What liberals and conservatives get wrong about free expression on college campusesTimothy Ryan, University of North Carolina at Chapel Hill and Mark McNeilly, University of North Carolina at Chapel Hill
When it comes to understanding disputes over free expression on college campuses, such as speakers getting disinvited or having their speeches interrupted, conservatives tend to blame liberal professors for indoctrinating students and ostracizing those who don’t agree with liberal viewpoints. One prominent conservative organization, Turning Point USA, has gone so far as to create a database of faculty it says “discriminate against conservative students and advance leftist propaganda in the classroom.”
Liberals, in contrast, argue that concerns about free speech on college campuses are overblown. They also accuse conservatives of co-opting the language of free speech proponents in an effort to falsely position themselves as victims.
For the past year, we have been studying free expression issues at the University of North Carolina at Chapel Hill, a campus that has had a number of flare-ups related to free expression in recent years. We wanted to look beyond single episodes and better understand the typical student’s experience concerning free expression.
We found that students who identify with the political right do indeed face fears of being ostracized that students who identify with the left do not. However, we also found signs that right-leaning students worry at least as much about reactions from peers as from faculty. Much of this plays out silently in classrooms at Chapel Hill and – we believe – at other colleges and universities throughout the nation.
It’s not about professors
For our research, we sent surveys to all 20,343 students – the entire undergraduate population at Chapel Hill. Two-thousand of these students (randomly selected) were offered a US$10 incentive to participate in the survey. This feature helped ensure we heard from a representative cross section of students. We received 1,087 complete responses. About half of those respondents were those who got $10 for their participation.
For each student who responded, we randomly chose one class from their schedule and asked – for that particular class – how many times during the semester they kept a sincere opinion related to class to themselves because they were worried about the consequences of expressing it. We found a large liberal/conservative divide – 23% of self-identified liberals said they censored themselves at least once, while 68% of self-identified conservatives did so.
You might presume that behavior by instructors is to blame for this stark difference. But the evidence we gathered does not seem to support this view.
We asked students whether their course instructor “encouraged participation from liberals and conservatives alike.” Only 2% of liberal students and 11% of conservatives disagreed that the instructor did so. Similarly, only 6% of liberals and 14% of conservatives disagreed that the same instructor “was interested in learning from people with opinions that differed from the instructor’s own opinions.” These are low numbers and the splits are small. They are simply not what one would expect if the narrative that liberal instructors try to indoctrinate their students were broadly true.
Fears about peers
In contrast, students reported substantially more anxiety about how their own peers would respond to expressing sincere political views – and the divides between liberal and conservative students are larger. Seventy-five percent of conservative students said they were concerned that other students would have a lower opinion of them if they expressed their sincere political views in class. But only 26% of liberal students had this concern. Forty-three percent of conservative students were concerned about a negative post on social media. Only 10% of liberal students had this concern.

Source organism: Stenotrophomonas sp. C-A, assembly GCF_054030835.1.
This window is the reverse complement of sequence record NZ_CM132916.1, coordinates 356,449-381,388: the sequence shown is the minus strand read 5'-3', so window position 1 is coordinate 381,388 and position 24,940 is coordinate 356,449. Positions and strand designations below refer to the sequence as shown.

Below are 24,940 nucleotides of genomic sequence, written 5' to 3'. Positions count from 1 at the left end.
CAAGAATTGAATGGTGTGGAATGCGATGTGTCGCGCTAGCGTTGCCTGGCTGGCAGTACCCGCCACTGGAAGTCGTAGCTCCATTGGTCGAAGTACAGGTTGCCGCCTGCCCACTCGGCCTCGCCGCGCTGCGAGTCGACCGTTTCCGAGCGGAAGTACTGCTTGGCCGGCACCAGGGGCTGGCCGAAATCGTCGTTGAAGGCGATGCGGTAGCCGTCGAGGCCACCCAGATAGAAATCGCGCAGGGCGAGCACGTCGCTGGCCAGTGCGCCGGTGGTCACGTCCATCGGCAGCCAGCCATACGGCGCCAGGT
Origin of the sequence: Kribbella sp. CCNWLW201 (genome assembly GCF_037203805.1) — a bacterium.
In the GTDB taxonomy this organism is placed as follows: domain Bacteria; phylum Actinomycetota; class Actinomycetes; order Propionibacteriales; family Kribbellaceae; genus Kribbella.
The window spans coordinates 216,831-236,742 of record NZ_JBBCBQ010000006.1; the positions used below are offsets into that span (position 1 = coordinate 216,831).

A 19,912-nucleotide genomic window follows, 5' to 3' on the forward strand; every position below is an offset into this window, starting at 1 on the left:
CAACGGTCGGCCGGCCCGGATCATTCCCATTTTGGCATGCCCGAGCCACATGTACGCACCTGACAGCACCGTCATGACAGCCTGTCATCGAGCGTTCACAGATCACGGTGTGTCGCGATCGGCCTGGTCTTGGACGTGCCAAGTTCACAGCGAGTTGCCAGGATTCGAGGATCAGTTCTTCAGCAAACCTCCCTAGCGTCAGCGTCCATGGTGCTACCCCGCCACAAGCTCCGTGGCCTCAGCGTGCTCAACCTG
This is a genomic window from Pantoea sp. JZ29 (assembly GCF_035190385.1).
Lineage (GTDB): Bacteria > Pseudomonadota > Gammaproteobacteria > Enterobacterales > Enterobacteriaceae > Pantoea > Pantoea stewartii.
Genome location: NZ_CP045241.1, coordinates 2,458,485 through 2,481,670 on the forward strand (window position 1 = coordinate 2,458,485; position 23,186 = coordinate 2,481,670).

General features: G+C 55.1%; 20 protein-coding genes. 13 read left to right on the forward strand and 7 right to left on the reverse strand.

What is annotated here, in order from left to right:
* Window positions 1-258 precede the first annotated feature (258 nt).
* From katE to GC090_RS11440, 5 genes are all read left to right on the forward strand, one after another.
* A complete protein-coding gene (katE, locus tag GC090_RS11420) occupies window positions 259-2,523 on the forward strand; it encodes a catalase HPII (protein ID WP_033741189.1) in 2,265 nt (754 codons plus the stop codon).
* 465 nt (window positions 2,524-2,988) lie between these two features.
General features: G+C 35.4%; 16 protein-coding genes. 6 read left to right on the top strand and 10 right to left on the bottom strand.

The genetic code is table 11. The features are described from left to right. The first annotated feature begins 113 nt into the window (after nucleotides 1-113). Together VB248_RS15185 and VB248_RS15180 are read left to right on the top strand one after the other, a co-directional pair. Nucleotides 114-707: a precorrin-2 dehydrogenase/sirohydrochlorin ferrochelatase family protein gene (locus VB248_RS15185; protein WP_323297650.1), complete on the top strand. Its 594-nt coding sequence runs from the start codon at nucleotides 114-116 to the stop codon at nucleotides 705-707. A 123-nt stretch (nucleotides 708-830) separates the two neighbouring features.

Pressures that disproportionately affect right-leaning students were evident outside the classroom as well. We asked how often students hear “disrespectful, inappropriate, or offensive comments” about 12 social groups on campus. Students – even those who identify as liberal – acknowledged hearing such comments directed at political conservatives far more often than at any other group.
We also examined whether liberal or conservative students might be more inclined to employ obstructionist tactics, such as blocking the entrance to a public event that featured a speaker with whom they disagree. To do this in an evenhanded way, we presented students with a list of ten political opinions. Then we asked them to choose the opinion that they find most objectionable. We chose a slate of opinions that really exist at UNC, such as ones concerning affirmative action, LGBT rights, and Silent Sam – a Confederate monument that is subject of a long-running campus controversy
After students chose which opinion they found most objectionable, we asked whether it would be appropriate to take various actions toward people who hold that view. Nearly 20% of liberal respondents indicated it would be appropriate to prevent other students from hearing a campus speaker express the disliked view. But just 3% or less of moderate and conservative respondents indicated that doing so was appropriate.
In order to better understand the typical experience of a university student, we believe it’s important to go beyond singular dramatic confrontations. The deeper story about free expression on campus, as our study shows, is not just about the shouting that takes place during high-profile incidents on campus. It’s also about what students say – and feel compelled to keep to themselves – in lecture halls and classrooms throughout the school year.
Timothy Ryan, Associate Professor of Political Science, University of North Carolina at Chapel Hill and Mark McNeilly, Professor of the Practice of Marketing, University of North Carolina at Chapel Hill